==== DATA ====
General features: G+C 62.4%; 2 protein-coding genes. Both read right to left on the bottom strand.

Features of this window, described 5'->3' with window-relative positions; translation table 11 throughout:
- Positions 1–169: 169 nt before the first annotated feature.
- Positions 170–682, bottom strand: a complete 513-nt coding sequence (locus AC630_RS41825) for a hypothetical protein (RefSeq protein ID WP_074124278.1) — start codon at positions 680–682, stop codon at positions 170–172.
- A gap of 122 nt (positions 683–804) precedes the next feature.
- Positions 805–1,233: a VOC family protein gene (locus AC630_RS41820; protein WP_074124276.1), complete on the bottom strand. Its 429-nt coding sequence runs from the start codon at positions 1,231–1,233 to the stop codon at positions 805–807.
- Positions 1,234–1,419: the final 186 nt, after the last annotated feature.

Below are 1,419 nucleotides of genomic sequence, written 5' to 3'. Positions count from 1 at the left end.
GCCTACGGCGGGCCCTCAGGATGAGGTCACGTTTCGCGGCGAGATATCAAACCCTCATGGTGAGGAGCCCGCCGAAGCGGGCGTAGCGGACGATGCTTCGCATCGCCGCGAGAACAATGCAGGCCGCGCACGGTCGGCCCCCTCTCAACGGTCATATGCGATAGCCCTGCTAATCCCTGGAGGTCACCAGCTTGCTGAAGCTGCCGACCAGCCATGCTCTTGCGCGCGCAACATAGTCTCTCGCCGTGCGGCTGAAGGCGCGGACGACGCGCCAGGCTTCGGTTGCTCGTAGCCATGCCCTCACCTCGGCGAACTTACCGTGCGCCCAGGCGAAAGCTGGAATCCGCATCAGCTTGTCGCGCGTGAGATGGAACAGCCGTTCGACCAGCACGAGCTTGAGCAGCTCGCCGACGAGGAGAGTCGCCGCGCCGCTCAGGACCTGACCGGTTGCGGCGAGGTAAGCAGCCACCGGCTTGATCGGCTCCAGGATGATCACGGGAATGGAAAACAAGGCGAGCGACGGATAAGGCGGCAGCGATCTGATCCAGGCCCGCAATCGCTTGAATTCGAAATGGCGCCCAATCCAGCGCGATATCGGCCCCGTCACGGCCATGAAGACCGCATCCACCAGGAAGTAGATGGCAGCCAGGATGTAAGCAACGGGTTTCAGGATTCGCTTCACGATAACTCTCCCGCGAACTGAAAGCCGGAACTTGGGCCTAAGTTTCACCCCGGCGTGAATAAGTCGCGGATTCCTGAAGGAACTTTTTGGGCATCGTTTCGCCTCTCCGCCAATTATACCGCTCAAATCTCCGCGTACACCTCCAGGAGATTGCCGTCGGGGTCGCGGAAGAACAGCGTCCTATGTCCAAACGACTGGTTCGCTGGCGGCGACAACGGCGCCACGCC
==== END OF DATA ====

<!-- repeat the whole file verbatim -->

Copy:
General features: G+C 62.4%; 2 protein-coding genes. Both read right to left on the bottom strand.

Features of this window, described 5'->3' with window-relative positions; translation table 11 throughout:
- Positions 1–169: 169 nt before the first annotated feature.
- Positions 170–682, bottom strand: a complete 513-nt coding sequence (locus AC630_RS41825) for a hypothetical protein (RefSeq protein ID WP_074124278.1) — start codon at positions 680–682, stop codon at positions 170–172.
- A gap of 122 nt (positions 683–804) precedes the next feature.
- Positions 805–1,233: a VOC family protein gene (locus AC630_RS41820; protein WP_074124276.1), complete on the bottom strand. Its 429-nt coding sequence runs from the start codon at positions 1,231–1,233 to the stop codon at positions 805–807.
- Positions 1,234–1,419: the final 186 nt, after the last annotated feature.

Below are 1,419 nucleotides of genomic sequence, written 5' to 3'. Positions count from 1 at the left end.
GCCTACGGCGGGCCCTCAGGATGAGGTCACGTTTCGCGGCGAGATATCAAACCCTCATGGTGAGGAGCCCGCCGAAGCGGGCGTAGCGGACGATGCTTCGCATCGCCGCGAGAACAATGCAGGCCGCGCACGGTCGGCCCCCTCTCAACGGTCATATGCGATAGCCCTGCTAATCCCTGGAGGTCACCAGCTTGCTGAAGCTGCCGACCAGCCATGCTCTTGCGCGCGCAACATAGTCTCTCGCCGTGCGGCTGAAGGCGCGGACGACGCGCCAGGCTTCGGTTGCTCGTAGCCATGCCCTCACCTCGGCGAACTTACCGTGCGCCCAGGCGAAAGCTGGAATCCGCATCAGCTTGTCGCGCGTGAGATGGAACAGCCGTTCGACCAGCACGAGCTTGAGCAGCTCGCCGACGAGGAGAGTCGCCGCGCCGCTCAGGACCTGACCGGTTGCGGCGAGGTAAGCAGCCACCGGCTTGATCGGCTCCAGGATGATCACGGGAATGGAAAACAAGGCGAGCGACGGATAAGGCGGCAGCGATCTGATCCAGGCCCGCAATCGCTTGAATTCGAAATGGCGCCCAATCCAGCGCGATATCGGCCCCGTCACGGCCATGAAGACCGCATCCACCAGGAAGTAGATGGCAGCCAGGATGTAAGCAACGGGTTTCAGGATTCGCTTCACGATAACTCTCCCGCGAACTGAAAGCCGGAACTTGGGCCTAAGTTTCACCCCGGCGTGAATAAGTCGCGGATTCCTGAAGGAACTTTTTGGGCATCGTTTCGCCTCTCCGCCAATTATACCGCTCAAATCTCCGCGTACACCTCCAGGAGATTGCCGTCGGGGTCGCGGAAGAACAGCGTCCTATGTCCAAACGACTGGTTCGCTGGCGGCGACAACGGCGCCACGCC